Occupancy characteristics

Both the resident mix and occupancy rate of a facility contributed to variation of APM use among facilities [20, 24, 26, 32, 33, 35]. Facilities with a greater facility share of Medicaid residents were positively associated with APM use [24, 26, 32, 35]. Medicaid reimbursement rates are on average 70% of private-pay reimbursement rates and considerably influence the resources available in nursing homes [40]. Consequently, APMs may be used to minimize resource use, or be used as a result of lower staffing levels or insufficient training. Kamble et al. found, however, that Medicaid patients were negatively associated with off-label APM use [30]. Low occupancy rate was positively associated with APM use, again probably due to a decreased availability of funds to increase staffing, education and/or training [26]. It may be reasonable to assume that the quality of care goes down when facility care capacities are exceeded. Also, a lower Medicare census, increased racial diversity, and self-pay patients were positively associated with APM use according to several studies [20, 30, 33, 35]. Finally, it is important to note that one study found that payment source does not affect the use of APMs [28]. The occupancy characteristic etiologies of increased APM use were commonly related to fewer resources and limited funding.

Market characteristics

Two market characteristics, independent ownership and minimal competition, were positively associated with use of APMs in U.S. nursing homes [24]. Competition may reduce APM use by forcing nursing homes to improve or maintain higher quality to maintain occupancy. Independent ownership may contribute to increased rates of use as a result of a lack of standardization, accountability and oversight [24]. Interestingly, Pimentel et al. found that pharmaceutical marketing was not significantly associated with the use of antipsychotics [34].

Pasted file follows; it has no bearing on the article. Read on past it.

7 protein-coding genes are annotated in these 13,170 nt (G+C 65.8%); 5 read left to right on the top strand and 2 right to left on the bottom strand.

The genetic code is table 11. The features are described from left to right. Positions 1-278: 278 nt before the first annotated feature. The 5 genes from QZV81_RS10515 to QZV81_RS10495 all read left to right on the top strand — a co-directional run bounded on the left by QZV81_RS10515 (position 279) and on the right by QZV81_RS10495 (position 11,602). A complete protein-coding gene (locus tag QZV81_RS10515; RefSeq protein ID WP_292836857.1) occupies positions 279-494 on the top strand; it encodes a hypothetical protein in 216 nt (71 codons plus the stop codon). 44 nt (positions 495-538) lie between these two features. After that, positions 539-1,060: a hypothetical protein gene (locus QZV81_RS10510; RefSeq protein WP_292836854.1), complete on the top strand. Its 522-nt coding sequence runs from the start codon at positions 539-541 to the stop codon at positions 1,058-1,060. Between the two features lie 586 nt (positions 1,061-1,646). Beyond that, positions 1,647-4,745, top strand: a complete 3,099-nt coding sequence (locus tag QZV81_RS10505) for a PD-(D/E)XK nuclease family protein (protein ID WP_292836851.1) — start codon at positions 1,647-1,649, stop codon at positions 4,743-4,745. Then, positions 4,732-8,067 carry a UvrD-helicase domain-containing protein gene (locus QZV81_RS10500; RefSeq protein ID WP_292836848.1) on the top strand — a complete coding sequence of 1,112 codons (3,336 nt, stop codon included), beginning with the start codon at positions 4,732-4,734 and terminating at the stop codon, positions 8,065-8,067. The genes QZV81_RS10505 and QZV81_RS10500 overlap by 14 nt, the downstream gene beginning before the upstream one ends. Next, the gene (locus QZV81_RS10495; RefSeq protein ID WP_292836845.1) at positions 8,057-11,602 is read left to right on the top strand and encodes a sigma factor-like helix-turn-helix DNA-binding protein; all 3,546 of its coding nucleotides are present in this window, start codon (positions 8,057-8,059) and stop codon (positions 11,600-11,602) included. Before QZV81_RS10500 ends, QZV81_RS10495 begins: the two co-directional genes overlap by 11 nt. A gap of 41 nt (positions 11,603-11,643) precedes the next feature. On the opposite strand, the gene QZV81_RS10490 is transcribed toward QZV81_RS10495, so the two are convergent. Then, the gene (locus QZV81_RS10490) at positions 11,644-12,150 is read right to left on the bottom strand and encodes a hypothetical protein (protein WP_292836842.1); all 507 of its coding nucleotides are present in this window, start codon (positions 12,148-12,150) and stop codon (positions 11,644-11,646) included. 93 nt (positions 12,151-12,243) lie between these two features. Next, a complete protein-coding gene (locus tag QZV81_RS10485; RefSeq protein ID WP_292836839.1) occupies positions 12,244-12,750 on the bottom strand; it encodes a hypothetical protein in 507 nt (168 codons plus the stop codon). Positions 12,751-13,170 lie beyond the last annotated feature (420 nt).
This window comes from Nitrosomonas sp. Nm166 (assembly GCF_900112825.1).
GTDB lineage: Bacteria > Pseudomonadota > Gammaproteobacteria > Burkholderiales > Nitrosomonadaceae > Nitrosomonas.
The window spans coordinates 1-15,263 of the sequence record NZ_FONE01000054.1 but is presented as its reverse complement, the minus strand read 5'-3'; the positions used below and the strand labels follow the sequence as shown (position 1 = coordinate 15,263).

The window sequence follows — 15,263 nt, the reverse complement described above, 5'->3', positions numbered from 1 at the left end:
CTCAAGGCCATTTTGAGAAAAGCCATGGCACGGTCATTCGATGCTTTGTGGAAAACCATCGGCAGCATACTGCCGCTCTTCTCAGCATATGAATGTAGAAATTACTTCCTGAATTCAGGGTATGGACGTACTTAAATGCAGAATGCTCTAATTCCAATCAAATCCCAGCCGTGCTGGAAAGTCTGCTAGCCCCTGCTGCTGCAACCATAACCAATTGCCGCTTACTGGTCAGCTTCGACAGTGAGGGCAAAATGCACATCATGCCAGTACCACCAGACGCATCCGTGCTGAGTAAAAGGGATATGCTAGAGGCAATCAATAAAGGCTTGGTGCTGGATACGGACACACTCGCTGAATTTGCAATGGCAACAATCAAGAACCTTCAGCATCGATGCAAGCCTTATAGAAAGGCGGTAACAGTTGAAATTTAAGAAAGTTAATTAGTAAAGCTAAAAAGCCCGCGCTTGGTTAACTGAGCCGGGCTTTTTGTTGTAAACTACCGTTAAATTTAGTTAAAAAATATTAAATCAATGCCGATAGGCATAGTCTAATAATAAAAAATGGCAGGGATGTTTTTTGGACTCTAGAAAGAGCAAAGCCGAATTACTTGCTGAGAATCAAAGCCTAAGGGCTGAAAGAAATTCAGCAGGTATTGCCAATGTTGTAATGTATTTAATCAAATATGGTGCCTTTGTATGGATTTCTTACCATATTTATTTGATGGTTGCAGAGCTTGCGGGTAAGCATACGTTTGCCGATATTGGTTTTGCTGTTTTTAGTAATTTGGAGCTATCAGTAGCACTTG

Quality characteristics

Facilities subject to reporting physical restraint use and with higher numbers of deficiency citations were positively associated with APM use [21, 32, 38]. Requiring nursing homes to report physical restraints was positively associated with APM use, possibly due to the fact that APMs, presumed to have fewer adverse effects, were used as a substitute [38]. The number of citations received at a nursing home was also positively associated with APM use [32]. It has been previously shown that lower quality is associated with increased citations [21, 32]. It is possible that the nursing homes might have a multitasking incentive problem, wherein the efforts to improve quality are spread to many areas of concern and could lead to not adequately addressing the use of APMs [21].

Policy and management implications